However, this research result is generally deemed ambiguous and difficultly confirms which effect is bigger and more significant for certain. This research result specifically implies that entrepreneurial business group in the form of handicraft and start-up businesses tend to be bigger because of the driving effect. Meanwhile, other types of entrepreneurial businesses may exist mostly because of the Schumpeter effect. The most important critical note in this research is that the two effects mutually, positively drive society’s social-economy, since in the field, it is quite difficult to determine such certain difference. For example, there is no convention and certainty in various latest research results regarding this cause-effect (Langroodi, 2017; Mathilde Aubry & Renou-Maissant, 2015; Prasetyo et al., 2019; Rico & Cabrer-Borrás, 2019). However, one latest research result specifically, expressly states that the positive impact of economic cycle on business creation shows driving effect, showing that unemployment stimulates creation of business (Rico & Cabrer-Borrás, 2019). In addition, the result of research conducted by Apaydın (2018) states that regarding the causality between employment and entrepreneurship Turki, the Schumpeter effect is declared valid and driving effect (refugee effect) is invalid. Based on the two research results, we may state that creativity and innovation factors are the main determining and first factors to realize entrepreneurship.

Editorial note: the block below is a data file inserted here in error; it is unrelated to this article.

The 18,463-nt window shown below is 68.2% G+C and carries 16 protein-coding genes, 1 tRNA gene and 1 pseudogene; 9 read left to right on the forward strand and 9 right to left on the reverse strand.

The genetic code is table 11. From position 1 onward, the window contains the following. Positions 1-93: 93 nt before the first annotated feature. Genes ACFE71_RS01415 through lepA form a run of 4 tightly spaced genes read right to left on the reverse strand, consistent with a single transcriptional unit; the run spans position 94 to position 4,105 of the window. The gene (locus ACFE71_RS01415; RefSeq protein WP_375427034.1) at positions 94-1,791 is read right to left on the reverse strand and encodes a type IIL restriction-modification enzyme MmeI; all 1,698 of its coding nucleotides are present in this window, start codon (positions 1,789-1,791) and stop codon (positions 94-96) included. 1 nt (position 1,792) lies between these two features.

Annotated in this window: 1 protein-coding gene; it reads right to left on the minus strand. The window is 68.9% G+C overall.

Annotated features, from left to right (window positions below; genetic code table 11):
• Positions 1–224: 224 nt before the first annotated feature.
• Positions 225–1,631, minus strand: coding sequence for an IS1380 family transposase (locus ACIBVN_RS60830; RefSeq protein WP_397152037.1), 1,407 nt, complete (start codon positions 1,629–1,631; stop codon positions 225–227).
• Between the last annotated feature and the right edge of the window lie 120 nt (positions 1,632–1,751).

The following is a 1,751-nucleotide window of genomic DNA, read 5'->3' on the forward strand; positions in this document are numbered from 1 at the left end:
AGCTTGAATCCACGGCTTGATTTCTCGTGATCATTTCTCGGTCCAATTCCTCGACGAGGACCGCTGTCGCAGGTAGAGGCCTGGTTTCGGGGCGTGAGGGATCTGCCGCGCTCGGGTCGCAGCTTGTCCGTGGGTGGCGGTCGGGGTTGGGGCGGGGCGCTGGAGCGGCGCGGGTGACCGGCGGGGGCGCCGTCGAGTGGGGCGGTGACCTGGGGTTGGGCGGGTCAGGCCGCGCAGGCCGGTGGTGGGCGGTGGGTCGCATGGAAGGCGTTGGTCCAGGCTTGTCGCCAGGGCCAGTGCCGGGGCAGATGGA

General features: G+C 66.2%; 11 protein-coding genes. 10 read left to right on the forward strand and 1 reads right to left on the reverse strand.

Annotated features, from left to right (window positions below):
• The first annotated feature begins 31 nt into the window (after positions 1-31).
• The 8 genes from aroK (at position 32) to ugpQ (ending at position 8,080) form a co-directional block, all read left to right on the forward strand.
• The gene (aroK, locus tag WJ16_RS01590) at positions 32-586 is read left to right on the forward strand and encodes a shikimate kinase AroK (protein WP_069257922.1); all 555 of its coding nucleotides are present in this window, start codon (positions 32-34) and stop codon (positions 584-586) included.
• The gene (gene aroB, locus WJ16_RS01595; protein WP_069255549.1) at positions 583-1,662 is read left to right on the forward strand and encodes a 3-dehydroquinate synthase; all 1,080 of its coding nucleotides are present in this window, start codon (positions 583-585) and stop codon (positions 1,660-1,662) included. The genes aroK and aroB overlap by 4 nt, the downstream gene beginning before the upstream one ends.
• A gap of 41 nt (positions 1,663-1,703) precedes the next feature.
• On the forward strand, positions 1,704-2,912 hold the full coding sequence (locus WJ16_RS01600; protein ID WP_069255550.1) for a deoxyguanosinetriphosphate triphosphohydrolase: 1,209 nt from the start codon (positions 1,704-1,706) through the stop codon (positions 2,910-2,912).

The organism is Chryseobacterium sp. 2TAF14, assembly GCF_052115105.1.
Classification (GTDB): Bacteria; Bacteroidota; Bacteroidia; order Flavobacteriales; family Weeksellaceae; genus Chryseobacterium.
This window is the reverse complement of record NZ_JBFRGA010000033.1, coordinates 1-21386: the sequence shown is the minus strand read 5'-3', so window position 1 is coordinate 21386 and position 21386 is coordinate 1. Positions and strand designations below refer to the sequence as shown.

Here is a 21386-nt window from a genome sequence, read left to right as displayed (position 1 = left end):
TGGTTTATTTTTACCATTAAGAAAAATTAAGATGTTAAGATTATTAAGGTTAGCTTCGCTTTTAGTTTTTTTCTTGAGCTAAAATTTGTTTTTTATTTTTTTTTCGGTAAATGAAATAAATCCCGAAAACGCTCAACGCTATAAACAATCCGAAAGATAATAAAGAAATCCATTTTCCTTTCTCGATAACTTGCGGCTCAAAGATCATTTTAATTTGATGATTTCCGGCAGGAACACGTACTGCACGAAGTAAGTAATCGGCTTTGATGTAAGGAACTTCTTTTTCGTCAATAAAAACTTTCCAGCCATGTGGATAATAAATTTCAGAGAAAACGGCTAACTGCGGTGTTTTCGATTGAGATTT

With regard to this paper, that the other critical analysis related to the research result states that the Schumpeter effect is stronger and more valid than the refugee effect confirms this paper’s argumentation, that the emergence of many entrepreneurial business opportunities may improve competitiveness and prosperity by preventing unemployment (Prasetyo, 2020a). This means that the human capital is the main determining factor in the entrepreneurship. In other words, we may state that it is better to prevent unemployment that to remedy it, even if the reverse effect may also be declared good. However, it is better to prevent unemployment than to reduce existing unemployment. Therefore, it is better to strengthen the development of entrepreneurial business opportunities creation culture since the beginning as a condition of prosperity instead of merely solving existing unemployment problem.